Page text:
-- Polling places opened late or were understaffed. Voters found they weren't registered or were asked for ID when it wasn't required. Electronic or optical-scan machines broke down in some states, causing paper ballots to pile up. Emergency backup ballots were underused in some places, overused in others.
And from Virginia to New Mexico, some voters were told to vote on Wednesday — or later.
In other words, it was a normal Election Day. Although all those problems cropped up across the country Tuesday, they weren't widespread. Election officials chalked it up to preparation — and perhaps a bit of prayer.
"We're the most prepared we've ever been for an election," said Doug Lewis, executive director of the Election Center, which represents state and local officials. Since 2000, he said, "we've been running elections getting prepared for this election."
Indeed, 2008 represents the first presidential election in which all the provisions of the Help America Vote Act of 2002 are supposed to be in effect. That means improvements in voting equipment, registration databases and disability access.
For the most part Tuesday, it seems to have worked. While voting rights groups fielded more than 40,000 calls from confused voters, few widespread problems were reported — not even in Florida or Ohio, the two states with the most problems in 2000 and 2004.
"We're hearing about large turnout, and not very much about large problems," said Rosemary Rodriguez, chairwoman of the U.S. Election Assistance Commission. "By all accounts, issues that arise are being dealt with immediately, and voters are moving through the process pretty smoothly."
The early voting phenomenon may have played a role. About 30% of the nation's voters cast ballots before Tuesday, reducing pressure on polling places. That kept attendance at the polls Tuesday below 100 million — a more manageable figure than the 130 million voters expected to cast ballots overall.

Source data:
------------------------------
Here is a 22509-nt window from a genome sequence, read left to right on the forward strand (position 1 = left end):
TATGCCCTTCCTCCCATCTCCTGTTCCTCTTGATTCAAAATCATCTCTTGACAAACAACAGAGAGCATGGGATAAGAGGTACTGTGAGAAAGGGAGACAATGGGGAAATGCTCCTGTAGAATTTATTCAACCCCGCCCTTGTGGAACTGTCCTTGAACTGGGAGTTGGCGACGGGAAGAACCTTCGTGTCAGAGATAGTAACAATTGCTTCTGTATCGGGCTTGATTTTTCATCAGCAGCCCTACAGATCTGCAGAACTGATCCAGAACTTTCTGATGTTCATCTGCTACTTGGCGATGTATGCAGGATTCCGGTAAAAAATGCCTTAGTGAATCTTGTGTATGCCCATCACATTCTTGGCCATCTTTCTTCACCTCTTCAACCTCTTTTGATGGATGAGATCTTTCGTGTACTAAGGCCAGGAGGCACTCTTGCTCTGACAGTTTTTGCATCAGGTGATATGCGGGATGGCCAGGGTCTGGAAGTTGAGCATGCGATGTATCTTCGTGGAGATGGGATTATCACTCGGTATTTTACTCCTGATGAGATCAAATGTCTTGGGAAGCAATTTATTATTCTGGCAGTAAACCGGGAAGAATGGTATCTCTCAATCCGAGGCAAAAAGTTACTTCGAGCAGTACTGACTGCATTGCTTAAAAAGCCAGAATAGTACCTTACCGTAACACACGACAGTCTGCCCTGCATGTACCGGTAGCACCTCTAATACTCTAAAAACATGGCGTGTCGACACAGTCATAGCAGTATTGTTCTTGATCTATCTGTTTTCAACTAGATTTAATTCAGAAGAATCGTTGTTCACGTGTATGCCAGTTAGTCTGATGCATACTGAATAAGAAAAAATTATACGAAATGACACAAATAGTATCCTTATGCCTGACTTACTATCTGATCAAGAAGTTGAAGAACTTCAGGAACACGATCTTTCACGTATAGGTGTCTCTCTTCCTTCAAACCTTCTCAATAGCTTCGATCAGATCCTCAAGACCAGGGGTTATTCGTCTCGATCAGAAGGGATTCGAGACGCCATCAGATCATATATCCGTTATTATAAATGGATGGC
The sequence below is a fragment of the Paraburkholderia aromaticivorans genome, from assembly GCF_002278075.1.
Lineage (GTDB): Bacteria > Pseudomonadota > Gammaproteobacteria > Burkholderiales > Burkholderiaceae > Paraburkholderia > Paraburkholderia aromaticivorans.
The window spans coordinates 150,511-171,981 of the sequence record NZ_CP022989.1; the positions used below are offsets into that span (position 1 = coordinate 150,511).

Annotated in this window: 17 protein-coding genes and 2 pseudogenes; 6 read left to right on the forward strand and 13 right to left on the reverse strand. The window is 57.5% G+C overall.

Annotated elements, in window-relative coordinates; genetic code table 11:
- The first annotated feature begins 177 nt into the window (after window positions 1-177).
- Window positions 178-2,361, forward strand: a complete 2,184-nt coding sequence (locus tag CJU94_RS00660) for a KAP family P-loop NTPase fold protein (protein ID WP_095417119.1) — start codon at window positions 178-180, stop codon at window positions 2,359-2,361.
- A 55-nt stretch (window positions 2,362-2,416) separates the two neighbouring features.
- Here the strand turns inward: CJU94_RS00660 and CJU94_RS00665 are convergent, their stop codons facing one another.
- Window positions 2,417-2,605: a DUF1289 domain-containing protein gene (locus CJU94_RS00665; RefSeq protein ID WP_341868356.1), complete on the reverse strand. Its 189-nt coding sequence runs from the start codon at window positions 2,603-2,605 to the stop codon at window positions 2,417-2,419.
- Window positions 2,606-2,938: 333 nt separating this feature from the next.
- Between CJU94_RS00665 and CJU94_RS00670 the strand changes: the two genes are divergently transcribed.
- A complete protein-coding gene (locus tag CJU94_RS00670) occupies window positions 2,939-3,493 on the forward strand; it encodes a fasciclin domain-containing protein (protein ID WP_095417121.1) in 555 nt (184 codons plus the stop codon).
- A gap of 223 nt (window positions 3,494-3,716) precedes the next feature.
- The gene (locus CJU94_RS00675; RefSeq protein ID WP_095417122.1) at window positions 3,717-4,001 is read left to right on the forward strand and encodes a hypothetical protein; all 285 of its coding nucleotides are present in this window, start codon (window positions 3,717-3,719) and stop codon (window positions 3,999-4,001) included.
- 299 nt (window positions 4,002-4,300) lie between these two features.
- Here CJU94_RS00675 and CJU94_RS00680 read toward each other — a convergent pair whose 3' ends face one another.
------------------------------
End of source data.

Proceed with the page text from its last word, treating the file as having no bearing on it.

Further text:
A coalition of voting rights groups led by the Lawyers' Committee for Civil Rights Under Law reported lines of up to seven hours in Chesapeake, Va., and lengthy lines in Philadelphia and Detroit. Some of the longest lines and biggest voting-machine problems were in states with little or no early voting.
"We're going to see that the higher the early voting numbers, the fewer the problems," predicted Paul Gronke, who runs the Early Voting Information Center at Reed College in Oregon.
Widespread early voting in battleground states such as Colorado, Florida, Georgia, Nevada, New Mexico and North Carolina also may have given election officials a heads-up on the types of problems likely to occur on Election Day, said Doug Chapin, director of the Pew Charitable Trust's Electionline.org.
A look at key states
•In Colorado, voting went relatively smoothly — an improvement over 2006, when Denver had long lines.
"Colorado is doing a great job," said Jenny Flanagan, executive director of Colorado Common Cause. "But there are some bumps along the road."
One such bump was in Weld County, which includes the city of Greeley and has a large Hispanic population. There weren't enough translators for Spanish-speaking voters.
•In Florida, some counties had problems with optical scanners, causing paper ballots to pile up in secure bins under the machines for counting later. Secretary of State Kurt Browning said the problems were not widespread. "I would venture a guess that it's less than dozens," he said. "The voting equipment is working very well today."